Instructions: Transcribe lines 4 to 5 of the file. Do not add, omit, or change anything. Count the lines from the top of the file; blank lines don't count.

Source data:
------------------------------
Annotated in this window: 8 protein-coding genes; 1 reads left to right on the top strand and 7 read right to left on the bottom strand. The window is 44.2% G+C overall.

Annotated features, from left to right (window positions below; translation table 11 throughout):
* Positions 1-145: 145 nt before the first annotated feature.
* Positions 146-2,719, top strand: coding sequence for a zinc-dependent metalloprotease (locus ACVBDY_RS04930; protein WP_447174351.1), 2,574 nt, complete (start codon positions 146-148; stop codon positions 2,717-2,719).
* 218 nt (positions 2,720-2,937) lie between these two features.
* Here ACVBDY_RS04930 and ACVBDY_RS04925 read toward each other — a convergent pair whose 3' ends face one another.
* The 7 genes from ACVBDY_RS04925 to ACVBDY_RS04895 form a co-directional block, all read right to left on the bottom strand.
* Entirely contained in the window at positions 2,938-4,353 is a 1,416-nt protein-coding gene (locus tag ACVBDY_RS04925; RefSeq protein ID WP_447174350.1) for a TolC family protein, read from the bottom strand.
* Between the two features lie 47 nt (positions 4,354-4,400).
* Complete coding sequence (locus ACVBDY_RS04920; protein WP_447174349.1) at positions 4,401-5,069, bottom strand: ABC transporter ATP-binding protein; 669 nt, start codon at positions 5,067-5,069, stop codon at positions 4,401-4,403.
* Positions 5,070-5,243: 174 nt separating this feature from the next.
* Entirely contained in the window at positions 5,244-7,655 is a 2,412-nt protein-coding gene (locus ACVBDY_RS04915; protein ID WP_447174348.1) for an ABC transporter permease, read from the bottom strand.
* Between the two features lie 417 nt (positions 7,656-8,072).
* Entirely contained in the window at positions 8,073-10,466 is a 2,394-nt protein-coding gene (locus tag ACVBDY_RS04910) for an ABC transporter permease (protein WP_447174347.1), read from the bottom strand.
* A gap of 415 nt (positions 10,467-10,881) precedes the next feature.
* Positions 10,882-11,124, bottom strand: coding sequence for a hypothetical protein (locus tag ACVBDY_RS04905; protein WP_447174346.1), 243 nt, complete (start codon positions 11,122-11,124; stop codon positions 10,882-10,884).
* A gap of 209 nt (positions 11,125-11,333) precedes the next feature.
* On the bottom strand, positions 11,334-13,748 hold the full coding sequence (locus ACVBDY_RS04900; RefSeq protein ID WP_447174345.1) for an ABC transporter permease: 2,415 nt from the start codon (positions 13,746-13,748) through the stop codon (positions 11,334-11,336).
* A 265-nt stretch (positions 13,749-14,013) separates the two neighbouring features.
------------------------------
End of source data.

* Positions 146-2,719, top strand: coding sequence for a zinc-dependent metalloprotease (locus ACVBDY_RS04930; protein WP_447174351.1), 2,574 nt, complete (start codon positions 146-148; stop codon positions 2,717-2,719).
* 218 nt (positions 2,720-2,937) lie between these two features.